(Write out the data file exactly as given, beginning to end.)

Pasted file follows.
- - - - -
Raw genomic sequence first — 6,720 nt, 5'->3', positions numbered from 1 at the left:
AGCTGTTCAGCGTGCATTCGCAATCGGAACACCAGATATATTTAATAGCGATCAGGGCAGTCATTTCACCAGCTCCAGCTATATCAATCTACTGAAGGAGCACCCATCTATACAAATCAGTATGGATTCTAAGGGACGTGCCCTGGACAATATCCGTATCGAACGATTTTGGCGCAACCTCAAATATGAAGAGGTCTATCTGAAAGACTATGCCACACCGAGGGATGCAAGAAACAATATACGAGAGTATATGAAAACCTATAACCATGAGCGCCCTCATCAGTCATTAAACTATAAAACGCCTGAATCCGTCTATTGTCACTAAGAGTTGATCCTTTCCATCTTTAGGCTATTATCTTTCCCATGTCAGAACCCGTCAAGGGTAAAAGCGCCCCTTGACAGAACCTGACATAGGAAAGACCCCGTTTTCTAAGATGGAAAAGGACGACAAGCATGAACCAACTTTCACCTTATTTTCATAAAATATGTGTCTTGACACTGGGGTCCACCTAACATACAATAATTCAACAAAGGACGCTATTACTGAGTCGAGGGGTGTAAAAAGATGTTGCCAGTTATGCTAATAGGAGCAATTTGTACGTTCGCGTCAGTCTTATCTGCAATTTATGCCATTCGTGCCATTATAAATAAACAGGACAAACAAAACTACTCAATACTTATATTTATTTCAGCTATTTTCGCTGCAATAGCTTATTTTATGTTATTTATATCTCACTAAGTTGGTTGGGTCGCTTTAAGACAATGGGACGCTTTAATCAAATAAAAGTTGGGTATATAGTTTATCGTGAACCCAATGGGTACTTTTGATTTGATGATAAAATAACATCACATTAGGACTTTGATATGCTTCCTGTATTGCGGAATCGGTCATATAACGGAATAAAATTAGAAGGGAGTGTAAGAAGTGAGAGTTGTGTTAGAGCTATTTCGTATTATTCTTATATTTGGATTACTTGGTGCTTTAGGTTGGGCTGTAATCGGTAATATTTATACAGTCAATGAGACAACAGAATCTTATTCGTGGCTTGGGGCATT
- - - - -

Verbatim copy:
Raw genomic sequence first — 6,720 nt, 5'->3', positions numbered from 1 at the left:
AGCTGTTCAGCGTGCATTCGCAATCGGAACACCAGATATATTTAATAGCGATCAGGGCAGTCATTTCACCAGCTCCAGCTATATCAATCTACTGAAGGAGCACCCATCTATACAAATCAGTATGGATTCTAAGGGACGTGCCCTGGACAATATCCGTATCGAACGATTTTGGCGCAACCTCAAATATGAAGAGGTCTATCTGAAAGACTATGCCACACCGAGGGATGCAAGAAACAATATACGAGAGTATATGAAAACCTATAACCATGAGCGCCCTCATCAGTCATTAAACTATAAAACGCCTGAATCCGTCTATTGTCACTAAGAGTTGATCCTTTCCATCTTTAGGCTATTATCTTTCCCATGTCAGAACCCGTCAAGGGTAAAAGCGCCCCTTGACAGAACCTGACATAGGAAAGACCCCGTTTTCTAAGATGGAAAAGGACGACAAGCATGAACCAACTTTCACCTTATTTTCATAAAATATGTGTCTTGACACTGGGGTCCACCTAACATACAATAATTCAACAAAGGACGCTATTACTGAGTCGAGGGGTGTAAAAAGATGTTGCCAGTTATGCTAATAGGAGCAATTTGTACGTTCGCGTCAGTCTTATCTGCAATTTATGCCATTCGTGCCATTATAAATAAACAGGACAAACAAAACTACTCAATACTTATATTTATTTCAGCTATTTTCGCTGCAATAGCTTATTTTATGTTATTTATATCTCACTAAGTTGGTTGGGTCGCTTTAAGACAATGGGACGCTTTAATCAAATAAAAGTTGGGTATATAGTTTATCGTGAACCCAATGGGTACTTTTGATTTGATGATAAAATAACATCACATTAGGACTTTGATATGCTTCCTGTATTGCGGAATCGGTCATATAACGGAATAAAATTAGAAGGGAGTGTAAGAAGTGAGAGTTGTGTTAGAGCTATTTCGTATTATTCTTATATTTGGATTACTTGGTGCTTTAGGTTGGGCTGTAATCGGTAATATTTATACAGTCAATGAGACAACAGAATCTTATTCGTGGCTTGGGGCATT